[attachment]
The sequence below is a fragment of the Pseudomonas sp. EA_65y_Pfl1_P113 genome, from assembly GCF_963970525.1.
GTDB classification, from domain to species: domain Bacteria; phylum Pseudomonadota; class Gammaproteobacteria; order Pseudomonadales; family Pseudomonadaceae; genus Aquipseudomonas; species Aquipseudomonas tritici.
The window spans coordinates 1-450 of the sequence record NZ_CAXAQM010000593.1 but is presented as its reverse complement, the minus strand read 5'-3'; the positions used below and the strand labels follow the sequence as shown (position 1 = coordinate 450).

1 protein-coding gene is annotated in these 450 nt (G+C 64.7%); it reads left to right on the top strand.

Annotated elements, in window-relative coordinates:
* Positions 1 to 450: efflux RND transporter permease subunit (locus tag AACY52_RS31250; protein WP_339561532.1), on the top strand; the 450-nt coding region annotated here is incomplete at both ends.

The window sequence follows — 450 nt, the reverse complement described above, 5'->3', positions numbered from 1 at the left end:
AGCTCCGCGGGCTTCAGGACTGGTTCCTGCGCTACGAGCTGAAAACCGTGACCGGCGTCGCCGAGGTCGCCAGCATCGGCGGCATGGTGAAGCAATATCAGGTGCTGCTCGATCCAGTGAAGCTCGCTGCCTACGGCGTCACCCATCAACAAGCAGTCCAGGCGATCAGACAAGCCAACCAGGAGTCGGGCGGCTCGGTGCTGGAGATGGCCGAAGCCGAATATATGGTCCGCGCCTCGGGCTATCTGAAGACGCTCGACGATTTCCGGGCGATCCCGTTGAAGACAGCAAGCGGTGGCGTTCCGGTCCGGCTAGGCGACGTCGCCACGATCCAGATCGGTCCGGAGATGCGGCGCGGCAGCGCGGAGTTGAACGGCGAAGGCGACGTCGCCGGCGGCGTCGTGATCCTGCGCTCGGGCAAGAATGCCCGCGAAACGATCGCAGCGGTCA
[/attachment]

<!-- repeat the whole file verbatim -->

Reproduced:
The sequence below is a fragment of the Pseudomonas sp. EA_65y_Pfl1_P113 genome, from assembly GCF_963970525.1.
GTDB classification, from domain to species: domain Bacteria; phylum Pseudomonadota; class Gammaproteobacteria; order Pseudomonadales; family Pseudomonadaceae; genus Aquipseudomonas; species Aquipseudomonas tritici.
The window spans coordinates 1-450 of the sequence record NZ_CAXAQM010000593.1 but is presented as its reverse complement, the minus strand read 5'-3'; the positions used below and the strand labels follow the sequence as shown (position 1 = coordinate 450).

1 protein-coding gene is annotated in these 450 nt (G+C 64.7%); it reads left to right on the top strand.

Annotated elements, in window-relative coordinates:
* Positions 1 to 450: efflux RND transporter permease subunit (locus tag AACY52_RS31250; protein WP_339561532.1), on the top strand; the 450-nt coding region annotated here is incomplete at both ends.

The window sequence follows — 450 nt, the reverse complement described above, 5'->3', positions numbered from 1 at the left end:
AGCTCCGCGGGCTTCAGGACTGGTTCCTGCGCTACGAGCTGAAAACCGTGACCGGCGTCGCCGAGGTCGCCAGCATCGGCGGCATGGTGAAGCAATATCAGGTGCTGCTCGATCCAGTGAAGCTCGCTGCCTACGGCGTCACCCATCAACAAGCAGTCCAGGCGATCAGACAAGCCAACCAGGAGTCGGGCGGCTCGGTGCTGGAGATGGCCGAAGCCGAATATATGGTCCGCGCCTCGGGCTATCTGAAGACGCTCGACGATTTCCGGGCGATCCCGTTGAAGACAGCAAGCGGTGGCGTTCCGGTCCGGCTAGGCGACGTCGCCACGATCCAGATCGGTCCGGAGATGCGGCGCGGCAGCGCGGAGTTGAACGGCGAAGGCGACGTCGCCGGCGGCGTCGTGATCCTGCGCTCGGGCAAGAATGCCCGCGAAACGATCGCAGCGGTCA